Perhaps not surprisingly, my mom’s favorite was the only one that she bought on my recommendation. All the rest were picked out by my father, who had a bit of a control issue. Well, come to think of it, maybe he let me recommend this 1990 Honda Civic sedan to her because he was driving the only car he’d ever bought based on my recommendation (a 1986 Taurus). Now that really was surprising, on both counts; that he would buy a car on my advice, and let my mom buy a Honda since he wouldn’t touch an import ever since he was disappointed by his 1965 Opel Kadett. And as much as they both loved these cars, he reverted to form and went back to picking their last two cars…ugh. But while she had it, Mom loved her “sporty little Civic”.
After her 1965 and 1973 Dodge Coronet wagons, Mom was ready for something smaller, as my younger brothers were past needing rides, mostly. So during this Ford phase (Dad was driving a Zephyr), he came up with an Escort wagon for her. They were like lot of folks at the time, trading in big cars during the second energy crunch years for little ones. It was wheezy, handled like it was perpetually tipsy, and the torque-split automatic shifted very oddly; like an old Mercedes-Benz autobox. But she really liked having a small car, even if it was a rather mediocre one.
When the Escort got on to close to ten years old, they decided it was time for a new car for her. And somehow I got into the conversation, even though we lived on the other coast. And my recommendation was easy and unequivocal: a Honda Civic.
I’m a huge fan of this generation Civic; in fact I consider it a true milestone car like the Mercedes W124. I had a coworker who had a fuel-injected EX stick shift sedan like this one, and we swapped cars once or twice and played hookie for an hour or two of back-road bombing in the hills south-east of San Jose, seeing if one of could lose the other. That little Civic was the shits; its gutsy 108 hp 1600cc four revved like crazy; the five speed stick was slicker than a politician, and it ate up the curves with an appetite that just seemed to never be satiated. If it hadn’t been that my 300E was a company car, and I’d have had to buy my own wheels, this is what it quite likely would have been. Just about the closest thing to a four-door sports car ever made.
Well, Mom’s Civic was a low-end DX automatic, which came with the 1500 cc mill with dual-point fuel injection and made 92 hp. But it was still a Civic, and enough of the intrinsic goodness that this generation Civic had to offer was still on tap, if in a more muted and motherly fashion. The visibility over the low, sloping hood was unparalleled; it was the closest thing to sitting in a go-kart that a sedan would ever be. The manual steering was light and tight, and the engine purred. The Honda automatic also shifted rather Benz-like but not nearly so abruptly as the Escort. In every way possible, the Civic was a giant step up from it.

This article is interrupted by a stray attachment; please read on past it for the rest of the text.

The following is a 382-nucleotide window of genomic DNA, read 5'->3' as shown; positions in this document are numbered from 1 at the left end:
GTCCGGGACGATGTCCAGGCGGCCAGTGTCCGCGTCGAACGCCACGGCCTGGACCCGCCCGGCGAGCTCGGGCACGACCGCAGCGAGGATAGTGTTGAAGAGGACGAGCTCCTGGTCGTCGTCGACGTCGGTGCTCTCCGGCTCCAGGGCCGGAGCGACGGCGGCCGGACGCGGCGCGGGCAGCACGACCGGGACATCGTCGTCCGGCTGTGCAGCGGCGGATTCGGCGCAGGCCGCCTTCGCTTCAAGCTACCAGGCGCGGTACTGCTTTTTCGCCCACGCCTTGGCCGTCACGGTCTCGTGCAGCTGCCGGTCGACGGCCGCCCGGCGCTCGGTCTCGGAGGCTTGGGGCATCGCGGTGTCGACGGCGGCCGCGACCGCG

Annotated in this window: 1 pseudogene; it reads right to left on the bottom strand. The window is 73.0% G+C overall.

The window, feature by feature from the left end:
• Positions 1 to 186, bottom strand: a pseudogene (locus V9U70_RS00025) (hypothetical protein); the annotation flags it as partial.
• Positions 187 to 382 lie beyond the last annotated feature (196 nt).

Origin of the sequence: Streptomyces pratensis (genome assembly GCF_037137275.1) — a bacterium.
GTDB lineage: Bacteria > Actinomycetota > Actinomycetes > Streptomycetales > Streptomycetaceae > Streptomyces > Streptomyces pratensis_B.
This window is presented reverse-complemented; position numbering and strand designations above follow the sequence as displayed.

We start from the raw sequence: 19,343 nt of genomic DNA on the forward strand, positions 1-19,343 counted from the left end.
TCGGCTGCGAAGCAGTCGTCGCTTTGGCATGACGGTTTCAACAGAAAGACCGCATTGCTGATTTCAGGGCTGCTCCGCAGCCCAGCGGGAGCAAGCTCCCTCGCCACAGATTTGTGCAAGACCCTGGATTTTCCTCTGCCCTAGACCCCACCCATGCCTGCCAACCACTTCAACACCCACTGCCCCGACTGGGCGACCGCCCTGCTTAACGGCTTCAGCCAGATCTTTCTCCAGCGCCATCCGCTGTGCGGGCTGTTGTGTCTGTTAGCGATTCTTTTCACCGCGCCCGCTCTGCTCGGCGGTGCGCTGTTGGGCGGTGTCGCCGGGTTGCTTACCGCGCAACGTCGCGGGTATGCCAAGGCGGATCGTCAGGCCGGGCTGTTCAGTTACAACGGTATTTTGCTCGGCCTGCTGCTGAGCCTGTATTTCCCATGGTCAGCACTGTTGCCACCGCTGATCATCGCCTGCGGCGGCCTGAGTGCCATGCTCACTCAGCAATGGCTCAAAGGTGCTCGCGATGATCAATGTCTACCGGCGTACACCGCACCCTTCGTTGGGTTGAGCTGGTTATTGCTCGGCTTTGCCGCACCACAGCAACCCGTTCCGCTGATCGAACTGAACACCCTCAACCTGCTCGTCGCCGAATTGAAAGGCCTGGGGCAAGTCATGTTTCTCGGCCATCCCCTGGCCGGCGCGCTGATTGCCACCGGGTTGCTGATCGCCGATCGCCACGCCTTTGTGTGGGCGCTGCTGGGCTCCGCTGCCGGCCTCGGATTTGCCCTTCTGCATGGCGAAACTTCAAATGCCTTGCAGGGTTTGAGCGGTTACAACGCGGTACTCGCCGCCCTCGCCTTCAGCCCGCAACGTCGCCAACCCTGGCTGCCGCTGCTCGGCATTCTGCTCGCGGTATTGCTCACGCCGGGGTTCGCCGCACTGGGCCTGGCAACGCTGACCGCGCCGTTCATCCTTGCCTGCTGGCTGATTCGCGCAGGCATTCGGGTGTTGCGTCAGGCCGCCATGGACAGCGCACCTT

The Civic gave splendid service for well over a decade. I used to look forward to taking it out for a spin on visits home. It led a pampered existence, garaged and not driven much anymore. It could and should have been Mom’s last car, and she loved it so.
My father had never bought a GM car except for that ’65 Kadett, but in the mid ’90s he suddenly decided to replace the Taurus with a… Buick Skylark. Highly unexpected, and not what I would have suggested. Ironically, I unwittingly did play some role in his decision. On a trip out to California in about 1983 or so, I let him borrow one of the four 1981 Buick Skylarks that our tv station then had in its fleet, and one of which was then my own company car. He always raved about that car, and how well its V6 handled the Sierras.
And then one day in 2007 or so, he took the keys to my mom’s Civic, drove off and returned later with a green Saturn Ion coupe, without her knowing anything about it. That did not go over well…and she held it against him for several years; rightfully so. She loved her Civic and was going to drive it to the end of her driving days. The Ion ended up doing that duty, in the process collecting several nasty scrapes on its bumpers (as can be seen here) and then it went to one of my nieces, who was still driving it last I heard.
And what car did your mother love the most?